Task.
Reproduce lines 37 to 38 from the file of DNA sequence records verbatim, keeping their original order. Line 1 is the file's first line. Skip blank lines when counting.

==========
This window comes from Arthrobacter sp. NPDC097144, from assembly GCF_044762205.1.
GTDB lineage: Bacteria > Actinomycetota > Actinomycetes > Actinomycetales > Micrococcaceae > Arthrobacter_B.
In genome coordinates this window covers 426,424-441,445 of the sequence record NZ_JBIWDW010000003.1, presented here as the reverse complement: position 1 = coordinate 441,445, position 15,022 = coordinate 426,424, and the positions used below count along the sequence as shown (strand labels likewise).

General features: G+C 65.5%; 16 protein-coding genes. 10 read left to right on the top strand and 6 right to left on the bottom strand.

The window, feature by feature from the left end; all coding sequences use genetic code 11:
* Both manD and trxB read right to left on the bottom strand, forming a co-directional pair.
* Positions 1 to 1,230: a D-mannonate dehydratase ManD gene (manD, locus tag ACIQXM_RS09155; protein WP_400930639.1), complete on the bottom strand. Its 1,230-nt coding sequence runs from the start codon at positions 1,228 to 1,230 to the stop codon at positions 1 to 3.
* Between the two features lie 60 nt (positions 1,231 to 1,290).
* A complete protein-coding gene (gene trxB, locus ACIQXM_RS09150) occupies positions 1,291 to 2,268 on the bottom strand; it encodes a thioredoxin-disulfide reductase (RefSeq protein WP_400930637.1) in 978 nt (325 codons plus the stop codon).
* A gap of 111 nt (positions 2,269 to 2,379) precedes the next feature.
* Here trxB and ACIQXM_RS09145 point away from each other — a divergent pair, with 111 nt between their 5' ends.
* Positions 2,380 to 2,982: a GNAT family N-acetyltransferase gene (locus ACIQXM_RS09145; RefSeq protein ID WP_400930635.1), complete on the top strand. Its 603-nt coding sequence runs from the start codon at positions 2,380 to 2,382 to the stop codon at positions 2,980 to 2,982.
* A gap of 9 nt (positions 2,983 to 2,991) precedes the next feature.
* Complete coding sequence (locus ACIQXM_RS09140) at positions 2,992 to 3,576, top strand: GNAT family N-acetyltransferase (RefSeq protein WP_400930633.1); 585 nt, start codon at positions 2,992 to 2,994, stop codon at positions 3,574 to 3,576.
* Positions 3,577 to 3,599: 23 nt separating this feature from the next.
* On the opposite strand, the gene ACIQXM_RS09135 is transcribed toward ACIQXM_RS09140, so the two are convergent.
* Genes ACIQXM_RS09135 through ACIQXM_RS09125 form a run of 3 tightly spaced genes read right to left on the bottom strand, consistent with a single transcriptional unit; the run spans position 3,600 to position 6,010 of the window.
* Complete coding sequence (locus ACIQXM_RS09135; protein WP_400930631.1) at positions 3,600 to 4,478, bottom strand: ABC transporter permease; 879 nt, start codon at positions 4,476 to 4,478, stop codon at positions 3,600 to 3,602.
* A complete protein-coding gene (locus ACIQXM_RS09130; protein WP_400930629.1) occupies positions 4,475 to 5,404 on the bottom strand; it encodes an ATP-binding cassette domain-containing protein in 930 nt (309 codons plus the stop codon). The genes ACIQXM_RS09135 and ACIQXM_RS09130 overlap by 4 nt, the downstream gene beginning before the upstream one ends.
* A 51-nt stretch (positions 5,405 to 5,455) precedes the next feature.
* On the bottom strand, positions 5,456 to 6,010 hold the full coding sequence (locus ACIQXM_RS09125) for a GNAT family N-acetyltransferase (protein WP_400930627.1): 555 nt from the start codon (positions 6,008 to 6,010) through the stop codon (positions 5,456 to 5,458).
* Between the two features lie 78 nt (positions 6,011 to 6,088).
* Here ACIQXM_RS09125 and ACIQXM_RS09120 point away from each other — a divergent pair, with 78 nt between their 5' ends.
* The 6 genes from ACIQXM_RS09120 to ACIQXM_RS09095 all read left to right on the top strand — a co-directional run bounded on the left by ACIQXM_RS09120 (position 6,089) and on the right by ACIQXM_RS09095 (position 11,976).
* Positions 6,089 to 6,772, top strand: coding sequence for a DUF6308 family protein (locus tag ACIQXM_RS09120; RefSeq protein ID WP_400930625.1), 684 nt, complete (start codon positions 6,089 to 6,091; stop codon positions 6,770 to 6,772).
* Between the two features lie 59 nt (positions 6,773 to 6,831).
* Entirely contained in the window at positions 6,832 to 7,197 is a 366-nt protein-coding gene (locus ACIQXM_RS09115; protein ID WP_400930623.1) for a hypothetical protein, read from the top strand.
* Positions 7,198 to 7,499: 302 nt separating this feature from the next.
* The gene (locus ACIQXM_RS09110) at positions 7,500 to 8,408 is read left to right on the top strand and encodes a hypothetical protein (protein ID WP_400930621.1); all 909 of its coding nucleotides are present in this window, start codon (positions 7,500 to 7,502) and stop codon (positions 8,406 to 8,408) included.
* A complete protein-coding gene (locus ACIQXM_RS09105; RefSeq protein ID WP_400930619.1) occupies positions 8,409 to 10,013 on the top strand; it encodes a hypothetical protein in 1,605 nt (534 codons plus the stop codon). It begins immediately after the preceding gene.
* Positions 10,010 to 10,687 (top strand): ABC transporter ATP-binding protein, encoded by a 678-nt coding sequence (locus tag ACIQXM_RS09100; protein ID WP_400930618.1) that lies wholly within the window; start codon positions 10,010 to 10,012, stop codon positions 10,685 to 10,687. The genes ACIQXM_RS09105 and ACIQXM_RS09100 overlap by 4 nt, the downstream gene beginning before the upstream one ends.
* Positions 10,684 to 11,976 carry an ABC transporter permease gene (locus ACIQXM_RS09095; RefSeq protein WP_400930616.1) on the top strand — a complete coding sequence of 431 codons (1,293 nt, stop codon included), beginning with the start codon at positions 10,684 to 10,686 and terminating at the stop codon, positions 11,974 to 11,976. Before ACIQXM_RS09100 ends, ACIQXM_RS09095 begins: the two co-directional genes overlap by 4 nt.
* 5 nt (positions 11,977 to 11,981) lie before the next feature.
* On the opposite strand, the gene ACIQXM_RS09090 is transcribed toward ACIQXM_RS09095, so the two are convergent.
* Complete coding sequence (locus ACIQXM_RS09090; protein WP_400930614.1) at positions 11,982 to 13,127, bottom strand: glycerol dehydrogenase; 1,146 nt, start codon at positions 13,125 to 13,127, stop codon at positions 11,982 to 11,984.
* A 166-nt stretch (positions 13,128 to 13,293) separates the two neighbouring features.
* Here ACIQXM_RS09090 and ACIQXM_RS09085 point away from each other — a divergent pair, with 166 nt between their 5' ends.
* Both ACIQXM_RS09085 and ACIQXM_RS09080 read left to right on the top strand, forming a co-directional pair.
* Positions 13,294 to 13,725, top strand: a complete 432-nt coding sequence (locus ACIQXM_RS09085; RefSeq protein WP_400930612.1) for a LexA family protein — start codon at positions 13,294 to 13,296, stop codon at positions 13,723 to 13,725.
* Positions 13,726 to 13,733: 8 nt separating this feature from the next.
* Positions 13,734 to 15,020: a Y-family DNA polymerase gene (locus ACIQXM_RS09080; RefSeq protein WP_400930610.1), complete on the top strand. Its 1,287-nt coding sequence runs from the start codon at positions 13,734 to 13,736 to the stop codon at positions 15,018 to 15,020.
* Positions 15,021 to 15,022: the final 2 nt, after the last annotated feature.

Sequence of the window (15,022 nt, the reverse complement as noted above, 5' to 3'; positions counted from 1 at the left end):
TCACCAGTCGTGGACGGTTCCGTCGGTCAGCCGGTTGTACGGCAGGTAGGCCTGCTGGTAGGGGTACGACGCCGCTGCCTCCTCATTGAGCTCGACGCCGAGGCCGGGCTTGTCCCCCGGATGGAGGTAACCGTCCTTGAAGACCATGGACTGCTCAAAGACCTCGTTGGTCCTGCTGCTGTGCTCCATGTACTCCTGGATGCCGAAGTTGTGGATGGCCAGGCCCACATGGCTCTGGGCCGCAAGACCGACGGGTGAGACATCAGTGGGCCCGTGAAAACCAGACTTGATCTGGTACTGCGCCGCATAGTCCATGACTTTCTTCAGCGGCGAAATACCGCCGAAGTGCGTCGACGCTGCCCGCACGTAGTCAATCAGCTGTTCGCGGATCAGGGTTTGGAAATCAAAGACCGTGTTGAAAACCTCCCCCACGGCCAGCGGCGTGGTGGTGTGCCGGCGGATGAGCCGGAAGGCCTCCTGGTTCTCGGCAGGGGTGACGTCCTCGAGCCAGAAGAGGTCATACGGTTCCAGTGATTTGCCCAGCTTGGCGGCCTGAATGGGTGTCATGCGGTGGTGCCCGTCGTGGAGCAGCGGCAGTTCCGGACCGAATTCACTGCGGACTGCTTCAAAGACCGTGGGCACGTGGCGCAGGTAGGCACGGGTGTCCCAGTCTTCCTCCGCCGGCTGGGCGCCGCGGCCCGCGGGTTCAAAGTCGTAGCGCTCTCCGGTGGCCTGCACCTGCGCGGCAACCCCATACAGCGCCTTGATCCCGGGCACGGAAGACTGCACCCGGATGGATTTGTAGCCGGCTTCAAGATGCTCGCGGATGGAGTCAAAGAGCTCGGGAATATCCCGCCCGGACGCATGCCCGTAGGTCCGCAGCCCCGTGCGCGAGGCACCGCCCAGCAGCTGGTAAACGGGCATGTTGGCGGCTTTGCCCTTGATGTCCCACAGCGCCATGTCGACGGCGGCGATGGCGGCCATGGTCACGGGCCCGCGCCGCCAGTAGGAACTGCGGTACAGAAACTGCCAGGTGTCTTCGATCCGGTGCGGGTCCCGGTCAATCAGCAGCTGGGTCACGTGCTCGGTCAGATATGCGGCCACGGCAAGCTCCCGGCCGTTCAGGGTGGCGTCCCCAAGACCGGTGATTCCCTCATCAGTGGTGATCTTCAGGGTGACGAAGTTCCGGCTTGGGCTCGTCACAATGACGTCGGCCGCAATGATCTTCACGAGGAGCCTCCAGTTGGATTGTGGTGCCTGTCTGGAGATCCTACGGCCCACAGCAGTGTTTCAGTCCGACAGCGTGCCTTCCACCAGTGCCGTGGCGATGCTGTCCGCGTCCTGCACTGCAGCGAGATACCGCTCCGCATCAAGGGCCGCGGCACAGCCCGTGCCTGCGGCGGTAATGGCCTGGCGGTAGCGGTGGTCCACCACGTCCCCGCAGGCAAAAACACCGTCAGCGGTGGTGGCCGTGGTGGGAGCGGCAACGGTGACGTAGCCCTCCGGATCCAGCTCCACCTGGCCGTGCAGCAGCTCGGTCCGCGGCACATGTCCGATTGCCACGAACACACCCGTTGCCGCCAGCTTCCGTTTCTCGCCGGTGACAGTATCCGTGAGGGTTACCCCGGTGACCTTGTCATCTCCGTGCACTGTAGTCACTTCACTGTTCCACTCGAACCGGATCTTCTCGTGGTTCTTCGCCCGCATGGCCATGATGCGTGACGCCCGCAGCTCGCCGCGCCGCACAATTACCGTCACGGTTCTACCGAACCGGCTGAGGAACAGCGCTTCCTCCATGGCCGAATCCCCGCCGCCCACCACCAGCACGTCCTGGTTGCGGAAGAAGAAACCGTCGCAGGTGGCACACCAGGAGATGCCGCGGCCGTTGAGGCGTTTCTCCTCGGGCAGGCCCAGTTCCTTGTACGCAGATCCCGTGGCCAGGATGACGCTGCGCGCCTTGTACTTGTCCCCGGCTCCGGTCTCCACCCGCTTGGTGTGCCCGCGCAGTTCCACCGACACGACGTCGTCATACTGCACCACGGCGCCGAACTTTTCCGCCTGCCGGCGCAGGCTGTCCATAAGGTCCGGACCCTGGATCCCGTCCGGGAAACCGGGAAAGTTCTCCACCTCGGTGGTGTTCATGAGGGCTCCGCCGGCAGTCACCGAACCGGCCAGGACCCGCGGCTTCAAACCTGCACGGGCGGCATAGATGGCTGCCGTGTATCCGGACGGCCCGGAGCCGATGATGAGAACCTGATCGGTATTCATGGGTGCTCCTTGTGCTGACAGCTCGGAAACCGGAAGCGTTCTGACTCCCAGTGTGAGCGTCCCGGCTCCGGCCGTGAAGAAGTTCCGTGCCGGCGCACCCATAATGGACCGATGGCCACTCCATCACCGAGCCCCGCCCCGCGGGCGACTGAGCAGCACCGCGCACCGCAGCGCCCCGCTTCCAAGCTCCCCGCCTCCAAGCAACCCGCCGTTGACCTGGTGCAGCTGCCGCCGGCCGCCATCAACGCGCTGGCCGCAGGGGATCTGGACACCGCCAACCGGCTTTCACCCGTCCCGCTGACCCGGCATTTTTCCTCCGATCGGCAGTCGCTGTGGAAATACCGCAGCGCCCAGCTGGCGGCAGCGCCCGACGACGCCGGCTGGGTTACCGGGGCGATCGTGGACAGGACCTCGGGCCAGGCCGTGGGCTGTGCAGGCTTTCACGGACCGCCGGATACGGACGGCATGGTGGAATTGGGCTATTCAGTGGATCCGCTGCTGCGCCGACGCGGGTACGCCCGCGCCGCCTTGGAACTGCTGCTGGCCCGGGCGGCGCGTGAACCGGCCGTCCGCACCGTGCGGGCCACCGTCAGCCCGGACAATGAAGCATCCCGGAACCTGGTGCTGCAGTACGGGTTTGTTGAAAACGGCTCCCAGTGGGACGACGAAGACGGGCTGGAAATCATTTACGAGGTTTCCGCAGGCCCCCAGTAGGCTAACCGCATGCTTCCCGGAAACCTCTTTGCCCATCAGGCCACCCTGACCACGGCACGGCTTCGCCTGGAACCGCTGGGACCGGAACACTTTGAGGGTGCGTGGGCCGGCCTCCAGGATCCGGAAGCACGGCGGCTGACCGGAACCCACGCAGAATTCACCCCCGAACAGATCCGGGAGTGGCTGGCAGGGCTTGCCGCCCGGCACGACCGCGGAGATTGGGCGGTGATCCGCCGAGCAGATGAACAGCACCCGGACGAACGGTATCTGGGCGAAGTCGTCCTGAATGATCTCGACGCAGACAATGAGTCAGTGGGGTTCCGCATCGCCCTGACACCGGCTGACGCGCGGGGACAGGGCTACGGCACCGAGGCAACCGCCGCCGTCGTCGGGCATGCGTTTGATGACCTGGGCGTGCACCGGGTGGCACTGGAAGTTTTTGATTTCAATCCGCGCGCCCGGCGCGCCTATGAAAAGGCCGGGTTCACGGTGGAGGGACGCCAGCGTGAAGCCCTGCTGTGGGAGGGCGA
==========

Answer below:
* Here ACIQXM_RS09090 and ACIQXM_RS09085 point away from each other — a divergent pair, with 166 nt between their 5' ends.
* Both ACIQXM_RS09085 and ACIQXM_RS09080 read left to right on the top strand, forming a co-directional pair.